Sep 26, 2023 By Vasia Rigou
Sustainability Responsibility: Lake|Flato Shifts Focus on What Matters
Lake|Flato’s director of design performance, Heather Gayle Holdridge, and design performance manager, Kate Sector, discuss sustainability and wellness strategies that help make the world a better place
By Vasia Rigou Sep 26, 2023
Published in Articles

Lake|Flato has been at the forefront of sustainable design since 1984. Founded in San Antonio, Texas, they have been designing buildings that are serene, inviting, and aesthetically beautiful, while they also respond to the unique culture and climate of each place—from a ranch house sandwiched between the Chihuahuan Desert and the majestic Davis Mountains, to an immersive retail experience for YETI, to member’s club and hotel, Soho House in Austin, to a 1900s brewery. The award-winning firm’s biggest achievement: building on the intimate relationship between place and belonging by creating spaces where people, architecture and nature seamlessly integrate.

Focusing on finding paths to make change possible, Heather Gayle Holdridge, director of design performance, and Kate Sector, design performance manager, discuss Lake|Flato’s sustainability and wellness strategies, their milestone of reaching across the board net-zero emissions, and their vision to enhance our understanding and relationship to the natural world by creating spaces where design and nature peacefully coexist. Read their collective responses below:

What sets Lake|Flato apart?

Lake|Flato is an architecture firm based in San Antonio seeking to transform the built environment by understanding whole living systems and deepening our connection to the natural world. The constructive disruption we create is transforming the field of architecture to value performance and biophilia. We see buildings as instruments for engaging a much more holistic scope, where architecture merges with landscape; where humans are nature, and enclosed interior spaces actively engage the outdoors, blurring the line between inside and out beyond recognition. Lake|Flato also looks to nature and regional climatic conditions to inform building performance, conserving scarce resources, and leveraging abundant resources through passive strategies.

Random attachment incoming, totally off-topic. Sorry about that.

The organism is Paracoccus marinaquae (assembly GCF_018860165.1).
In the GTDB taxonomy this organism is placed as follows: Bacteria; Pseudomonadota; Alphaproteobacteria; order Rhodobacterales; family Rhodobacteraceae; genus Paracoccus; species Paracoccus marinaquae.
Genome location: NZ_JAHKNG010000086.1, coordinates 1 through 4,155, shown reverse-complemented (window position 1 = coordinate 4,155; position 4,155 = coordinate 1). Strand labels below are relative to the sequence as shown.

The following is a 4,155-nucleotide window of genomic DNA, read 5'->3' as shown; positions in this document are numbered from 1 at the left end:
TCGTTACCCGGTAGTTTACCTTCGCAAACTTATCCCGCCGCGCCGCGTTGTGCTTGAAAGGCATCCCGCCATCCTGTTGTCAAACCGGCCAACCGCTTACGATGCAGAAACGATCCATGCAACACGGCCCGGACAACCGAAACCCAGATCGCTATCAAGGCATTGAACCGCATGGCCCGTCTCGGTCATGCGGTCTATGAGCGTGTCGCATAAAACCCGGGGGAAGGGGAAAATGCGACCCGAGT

Since 2007 you have offset 100% of your office- and travel-related carbon dioxide emissions. How did you do it?

We track and reduce our carbon first, then offset with renewables and offsets. We’ve done this using several providers over the years, but in 2020 we selected CoolEffect for its transparency, close involvement in project selection, and ability to send 90.13% of funds from carbon offset purchases to its project. They meet the Gold Standard Certification and fund projects that have social benefits as well as verifiable carbon offsetting.

We also recently renovated our office space, and one of the goals of the renovation was to achieve the International Living Future Institute Zero Carbon building certification. The Zero Carbon Certification requires that “100% of the operational energy use associated with a project must be offset by new on- or off-site renewable energy; 100% of the embodied carbon emissions associated with the construction and materials of a project must be disclosed and offset.” By achieving zero carbon in both operational and embodied carbon, we can also demonstrate our commitment to the AIA 2030 Commitment goal of meeting carbon neutrality by 2030.

Part of the renovation included reducing our energy demand first, then offsetting the remaining energy needs with more solar panels. There were lots of opportunities to reduce our energy demand through strategies such as introducing a new, more efficient HVAC system, reducing plug loads, as well as metering our circuits to track energy use and adjust during occupancy. Although we were able to reduce our energy demands, increasing our solar energy generation was necessary. To achieve net-zero energy in the high-density urban core with limited roof space, we partnered with Big Sun Solar to add off-site solar generation to our project. Big Sun Solar is a San Antonio-based company that builds, manages, and maintains both on- and off-site solar within the San Antonio area. Our off-site solar is a 201-kW array that produces approximately 265,000 kWh/year. This is equivalent to reducing 30,969 co2 tons per month which is equivalent to planting 489 trees a month.

Today, it is of utmost importance that design teams understand the issues surrounding climate change. What are some steps you’re taking toward vetting and engaging with clients, suppliers, manufacturers, and contractors to ensure that the materials and techniques used will radically reduce carbon emissions?